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Some of the best articles on the blog. Typically, these have a picture. It's a low entrance requirement, I know.


May 9, 2013

Review: Wonder Woman #19/Justice League #19/Superman #19/Injustice: Gods Among Us #12-17/Justice League of America #1-3

Posted on May 9, 2013 | Post a comment | Bookmark and Share

Wonder Woman #19

In keeping with this 'ere blog's slightly unplanned 'pagan week', it's time for the (increasingly belated) monthly round-up of the comic-book appearances of everyone's favourite pagan superheroine, Wonder Woman.

After March's month of face-palming, April proved to be a somewhat better month for our Wondy, with the Amazon princess finally giving Orion the punching he deserved in Wonder Woman #19, going to Lois Lane's house-warming and giving her new secret identity, Diana Prince, its first real outing in Superman #19, and trying to set the world to rights by kicking terrorists' asses with her new boyfriend in Justice League #19. Unfortunately, though, it looks like nothing can save Injustice: Gods Among Us from being facepalm-central.

I'm also adding to the roster of comics: after trying to save my pennies, I've had to play catch up with Justice League of America #1-3, seeing as Diana features quite heavily. Kind of. And all I'll say about that that not-so-illustrious title until after the jump is "What the hell is Catwoman not wearing?"

Continue reading "Review: Wonder Woman #19/Justice League #19/Superman #19/Injustice: Gods Among Us #12-17/Justice League of America #1-3"

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May 8, 2013

The Wednesday Play: Penda's Fen (1974)

Posted on May 8, 2013 | Post a comment | Bookmark and Share

King Penda

Paganism, while not exactly featuring heavily in the more secular and Christian-influenced television drama schedules of Western societies, hasn't been completely invisible over the past few decades. As we're shortly to discover (ie either on Thursday or Friday when I write about it in much greater detail), British writers, particularly those who were working in the 70s, have occasionally taken time out to examine other religions in drama.

Despite coming from a family of strict evangelical Christians, one of the main writers to do so is David Rudkin. As well as translating Greek pagan works, such as those of Aeschylus and Euripides, Rudkin examined British paganism in plays and long-form series such as The Stone Dance, The Sons of Light and ultimately Artemis 81.

One of his major works was a Play For Today: Penda's Fen. Directed by Alan Clarke, who normally was a strictly realist director and who admits he didn't really understand it, the play is an evocation of the conflicting forces within England, both past and present. These include authority, tradition, hypocrisy, landscape, art, sexuality, and most of all, its mystical, ancient pagan past. In the play, all of this comes together in the growing pains of the adolescent Stephen, a vicar's son, who encounters angels, Edward Elgar and King Penda, the last pagan king of England, during the play.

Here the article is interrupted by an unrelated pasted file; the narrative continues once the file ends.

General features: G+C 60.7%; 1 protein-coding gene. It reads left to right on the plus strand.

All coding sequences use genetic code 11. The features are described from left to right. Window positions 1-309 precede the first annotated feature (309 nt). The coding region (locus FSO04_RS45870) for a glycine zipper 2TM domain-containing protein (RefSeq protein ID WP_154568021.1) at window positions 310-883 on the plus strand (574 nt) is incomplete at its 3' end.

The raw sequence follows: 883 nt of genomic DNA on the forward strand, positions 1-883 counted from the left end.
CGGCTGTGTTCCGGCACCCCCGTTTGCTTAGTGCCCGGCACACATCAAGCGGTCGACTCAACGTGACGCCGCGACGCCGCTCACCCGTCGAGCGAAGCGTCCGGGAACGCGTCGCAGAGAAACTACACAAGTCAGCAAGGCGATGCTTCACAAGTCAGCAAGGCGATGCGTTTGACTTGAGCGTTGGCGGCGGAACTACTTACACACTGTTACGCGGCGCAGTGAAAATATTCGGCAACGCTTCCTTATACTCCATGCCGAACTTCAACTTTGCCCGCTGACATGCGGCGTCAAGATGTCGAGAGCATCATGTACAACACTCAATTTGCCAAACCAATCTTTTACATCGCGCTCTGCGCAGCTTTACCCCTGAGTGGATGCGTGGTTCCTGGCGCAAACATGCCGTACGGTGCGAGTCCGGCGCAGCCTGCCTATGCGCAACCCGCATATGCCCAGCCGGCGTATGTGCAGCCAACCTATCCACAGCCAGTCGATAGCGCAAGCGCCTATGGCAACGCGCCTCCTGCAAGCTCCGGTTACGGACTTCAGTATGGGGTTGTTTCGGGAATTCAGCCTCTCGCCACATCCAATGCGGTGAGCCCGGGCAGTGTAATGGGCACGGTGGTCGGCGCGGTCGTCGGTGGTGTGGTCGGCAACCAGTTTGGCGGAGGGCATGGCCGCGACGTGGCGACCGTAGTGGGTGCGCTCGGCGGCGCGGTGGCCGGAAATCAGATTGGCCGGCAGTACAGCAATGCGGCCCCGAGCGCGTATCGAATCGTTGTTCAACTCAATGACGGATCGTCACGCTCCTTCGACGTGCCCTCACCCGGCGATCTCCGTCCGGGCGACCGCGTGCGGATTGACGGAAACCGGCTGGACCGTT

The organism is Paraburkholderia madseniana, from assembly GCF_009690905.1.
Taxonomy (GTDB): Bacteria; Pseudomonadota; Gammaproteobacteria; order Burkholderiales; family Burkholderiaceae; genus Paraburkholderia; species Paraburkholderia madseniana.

Since its broadcast, Penda's Fen has gone on to be regarded as a minor classic. Leonard Buckley (no relation) of The Times wrote: "Make no mistake. We had a major work of television last night. Rudkin gave us something that had beauty, imagination and depth." In 2006, Vertigo magazine described it as “One of the great visionary works of English film” while in 2011, it was chosen by Time Out London magazine as one of the 100 best British films, describing it as:

"A multi-layered reading of contemporary society and its personal, social, sexual, psychic and metaphysical fault lines. Fusing Elgar’s ‘Dream of Gerontius’ with a heightened socialism of vibrantly localist empathy, and pagan belief systems with pre-Norman histories and a seriously committed - and prescient - ecological awareness, ‘Penda’s Fen’ is a unique and important statement."

And it's your Wednesday Play - enjoy!

Further reading: Sparks in Electric Jelly

May 7, 2013

Mini-review: Doctor Who - 7x11 - The Crimson Horror

Posted on May 7, 2013 | Post a comment | Bookmark and Share

The Crimson Horror

In the UK: Saturday, 6.15pm, 4th May 2013, BBC1/BBC1 HD. Available on the iPlayer
In the US: Saturday, 8pm/7c, 4th May 2013, BBC America

Not worth a full review, more a mini-review this, I think, since despite the presence of Diana Rigg (and daughter) in the cast, a reference to Tegan and a nice joke about Tom Tom (the sat nav, not the fourth Doctor), this was a pretty meh episode. It started off well enough, going for northern comedy and Victoriana, which are writer Mark Gatiss's real strengths. Rigg was good, everyone was acting fine, and despite being Doctor-and-Clara-lite, it was engrossing, right down to Murray Gold's Sherlock-riffs in the soundtrack.

But then it just sort of carried on, progressively becoming thinner, more predictable and less interesting as it tried to deport itself not as merely a comedy, but as a proper Doctor Who story, complete with evil, incredibly shit-looking beastie (we're talking Invisible Enemy shit, here). Not even an Avengers joke, more references to Clara's significance and a certain Sontaran getting to shoot people for a change could lift it from the "When's this going to end, again?" Which is a shame, because as a comedy, it would have been a really good episode, I reckon.

Oh well, it's Neil Gaiman doing Cybermen next week, albeit with the addition of a couple of kids to the companion line-up. Fingers crossed, it should be better.

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